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Drexel University develops masks and respirators for COVID-19

Drexel University design professor Genevieve Dion sprang into action last week, moving 3D knitting machines to the challenge of rapidly developing masks and respirators

31st March 2020

Knitting Industry
 |  Philadelphia

Technical Textiles

© Drexel University.

On the front lines of the Philadelphia region’s fight against the COVID-19 pandemic, there’s no greater worry than the shortage of masks, respirators, and other protective equipment for doctors and nurses, the Philadelphia Inquirer reports.

Hearing of the desperate pleas for safety, Drexel University design professor Genevieve Dion sprang into action last week, moving 3D knitting machines from a Department of Defense project to the challenge of rapidly developing masks and respirators, the newspaper said.

“This is an opportunity to show what advanced manufacturing can do and rapid prototyping can do,” Ms. Dion, who also directs Drexel’s Center for Functional Fabrics (DCFF), told the Philadelphia Inquirer. The DCFF houses the Pennsylvania Fabric Discovery Center, which aims to revive the region’s textile and garment manufacturing industries.

“The immediate goal is to develop surgical masks that can be washed, sized, and even be made of anti-bacterial and anti-viral material,” said Charles Cairns, dean of the Drexel School of Medicine, who is helping Ms. Dion get her samples into the hands of doctors for feedback.

According to the Inquirer, if the designs are successful, they would be made available to knitting mills for large-scale production and could provide one example of how the COVID-19 disaster spurs industrial innovation. The Fabric Discovery Center can produce several hundred masks per day, Ms. Dion said. The mask is still at the prototype stage.

“While respirators, known as N95 masks, get more attention and are more critical to safety, there’s a need for both N95 and surgical masks,” said Cairns. “At our 11th Street clinic, there’s just been a desperate plea for supplies,” he said. “I think everyone is concerned with what’s going to happen, especially within the next two-week period.”

Andy Carter, chief executive of the Hospital and Healthsystem Association of Pennsylvania, told the Philadelphia Inquirer Tuesday that some facilities could run out of protective equipment in “hours or days.”

“The immediate need for personal protection equipment is our priority right now,” he said.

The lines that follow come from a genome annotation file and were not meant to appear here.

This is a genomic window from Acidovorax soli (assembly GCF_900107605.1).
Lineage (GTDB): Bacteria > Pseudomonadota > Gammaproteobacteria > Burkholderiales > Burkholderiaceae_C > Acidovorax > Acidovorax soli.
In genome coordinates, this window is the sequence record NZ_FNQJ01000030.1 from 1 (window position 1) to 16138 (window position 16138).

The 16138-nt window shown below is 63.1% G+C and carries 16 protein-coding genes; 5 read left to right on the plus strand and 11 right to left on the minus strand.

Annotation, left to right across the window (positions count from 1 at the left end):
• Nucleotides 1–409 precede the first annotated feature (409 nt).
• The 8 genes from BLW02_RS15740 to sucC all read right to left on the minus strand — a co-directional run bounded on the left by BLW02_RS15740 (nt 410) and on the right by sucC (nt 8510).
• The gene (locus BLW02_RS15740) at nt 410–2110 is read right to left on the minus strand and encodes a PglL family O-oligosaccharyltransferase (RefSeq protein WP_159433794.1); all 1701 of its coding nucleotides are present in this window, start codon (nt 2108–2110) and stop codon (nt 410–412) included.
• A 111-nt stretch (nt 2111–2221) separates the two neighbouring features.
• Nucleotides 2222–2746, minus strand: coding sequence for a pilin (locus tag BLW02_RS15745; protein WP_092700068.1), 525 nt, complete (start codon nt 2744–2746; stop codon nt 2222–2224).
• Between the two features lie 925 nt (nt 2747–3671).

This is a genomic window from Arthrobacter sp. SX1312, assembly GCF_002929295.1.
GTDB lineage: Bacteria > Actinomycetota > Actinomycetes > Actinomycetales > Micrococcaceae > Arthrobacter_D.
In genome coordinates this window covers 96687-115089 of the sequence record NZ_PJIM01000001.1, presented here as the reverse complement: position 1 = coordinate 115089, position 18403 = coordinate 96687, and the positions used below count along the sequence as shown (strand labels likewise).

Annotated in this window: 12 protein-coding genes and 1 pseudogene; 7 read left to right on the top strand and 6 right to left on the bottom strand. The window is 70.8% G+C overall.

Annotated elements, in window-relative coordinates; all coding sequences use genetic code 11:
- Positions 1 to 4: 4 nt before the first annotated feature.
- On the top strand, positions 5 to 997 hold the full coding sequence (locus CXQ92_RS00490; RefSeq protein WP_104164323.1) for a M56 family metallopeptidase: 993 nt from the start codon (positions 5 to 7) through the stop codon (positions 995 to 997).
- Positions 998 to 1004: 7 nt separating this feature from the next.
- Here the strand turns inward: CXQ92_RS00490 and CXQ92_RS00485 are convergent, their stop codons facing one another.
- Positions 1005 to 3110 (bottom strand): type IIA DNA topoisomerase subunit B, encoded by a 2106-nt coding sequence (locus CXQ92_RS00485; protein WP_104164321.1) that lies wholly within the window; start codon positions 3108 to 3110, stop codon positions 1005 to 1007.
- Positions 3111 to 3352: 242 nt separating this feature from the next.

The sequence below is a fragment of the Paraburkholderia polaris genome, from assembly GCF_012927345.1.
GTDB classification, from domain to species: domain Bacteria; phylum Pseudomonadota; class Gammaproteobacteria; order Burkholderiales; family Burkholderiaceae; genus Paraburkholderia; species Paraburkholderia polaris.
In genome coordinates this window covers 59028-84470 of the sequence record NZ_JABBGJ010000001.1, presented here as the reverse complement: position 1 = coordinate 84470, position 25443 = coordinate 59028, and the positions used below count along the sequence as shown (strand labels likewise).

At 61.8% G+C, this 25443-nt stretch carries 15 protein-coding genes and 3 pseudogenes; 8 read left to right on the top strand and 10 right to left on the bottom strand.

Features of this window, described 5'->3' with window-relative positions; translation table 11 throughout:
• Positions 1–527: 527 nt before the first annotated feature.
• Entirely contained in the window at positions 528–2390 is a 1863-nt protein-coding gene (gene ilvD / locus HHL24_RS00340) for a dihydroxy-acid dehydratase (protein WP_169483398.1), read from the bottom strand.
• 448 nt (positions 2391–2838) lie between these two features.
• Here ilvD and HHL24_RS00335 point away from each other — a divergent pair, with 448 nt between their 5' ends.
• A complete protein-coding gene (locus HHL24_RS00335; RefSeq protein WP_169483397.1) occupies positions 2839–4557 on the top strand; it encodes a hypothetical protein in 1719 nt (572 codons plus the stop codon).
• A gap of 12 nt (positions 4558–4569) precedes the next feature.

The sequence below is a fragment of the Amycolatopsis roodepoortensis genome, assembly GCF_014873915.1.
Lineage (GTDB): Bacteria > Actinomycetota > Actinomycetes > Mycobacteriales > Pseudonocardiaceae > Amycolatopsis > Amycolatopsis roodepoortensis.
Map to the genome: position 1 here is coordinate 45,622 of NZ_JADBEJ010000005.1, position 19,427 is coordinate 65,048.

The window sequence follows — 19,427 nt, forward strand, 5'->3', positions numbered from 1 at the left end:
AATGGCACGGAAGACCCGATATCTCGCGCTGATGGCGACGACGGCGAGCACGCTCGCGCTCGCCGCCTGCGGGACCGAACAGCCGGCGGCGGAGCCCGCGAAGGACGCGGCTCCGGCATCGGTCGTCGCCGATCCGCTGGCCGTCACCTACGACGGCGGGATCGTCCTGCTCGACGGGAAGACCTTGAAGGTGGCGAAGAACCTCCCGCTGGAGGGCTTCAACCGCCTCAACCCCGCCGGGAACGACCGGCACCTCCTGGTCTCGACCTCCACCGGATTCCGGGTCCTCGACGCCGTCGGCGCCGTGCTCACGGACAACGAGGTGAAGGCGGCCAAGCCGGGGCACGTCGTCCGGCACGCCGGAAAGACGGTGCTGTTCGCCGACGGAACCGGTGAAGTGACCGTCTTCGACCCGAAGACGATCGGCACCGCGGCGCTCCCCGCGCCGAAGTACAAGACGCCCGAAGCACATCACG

Protecting health-care workers from COVID-19 is crucial because as cases surge, staffing is also expected to be stretched thin. Health-care workers accounted for about 10% of Philadelphia’s 252 cases as of Tuesday, according to the newspaper.

There are signs around Pennsylvania that manufacturers and health-care organizations are working together to relieve some of the supply strain, it said.

Brookville Glove Manufacturing in Jefferson County was shutting down last week to comply with Gov. Tom Wolf’s order to close non-"life-sustaining" businesses. Then it got a call from a big nursing home operator based nearby asking if Brookville could make washable and reusable masks for its employees, according to the Pittsburgh Post-Gazette. The company, which was expecting to furlough 20 workers, pivoted to making masks, the Inquirer added.

The Center for Functional Fabrics (CFF) at Derexel University has gained national and international recognition for its ground-breaking functional fabrics research. Its methodology is defined by an integrated design thinking and doing approach that combines human-centred design with fabrication, from prototyping and product creation to full system integration.

Geneviève Dion is an award-winning designer with an extensive background in bespoke clothing and industrial design. Her research focuses on identifying production methods that advance the field of smart fabrics to create textile devices. She founded the Shima Seiki Haute Technology Laboratory, a state-of-the-art knitting facility dedicated to the design and prototyping of smart and technical textiles. Geneviève works with transdisciplinary teams to integrate electronics into textiles and to research versatile production methods that are mass customizable. “Our fabric production knowledge instills materials scientists and engineers with a new sense of how to design new materials to be integrated into the textile fabrication process so that they are compatible with large-scale manufacturing,” she says.

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Drexel’s Center for Functional Fabrics

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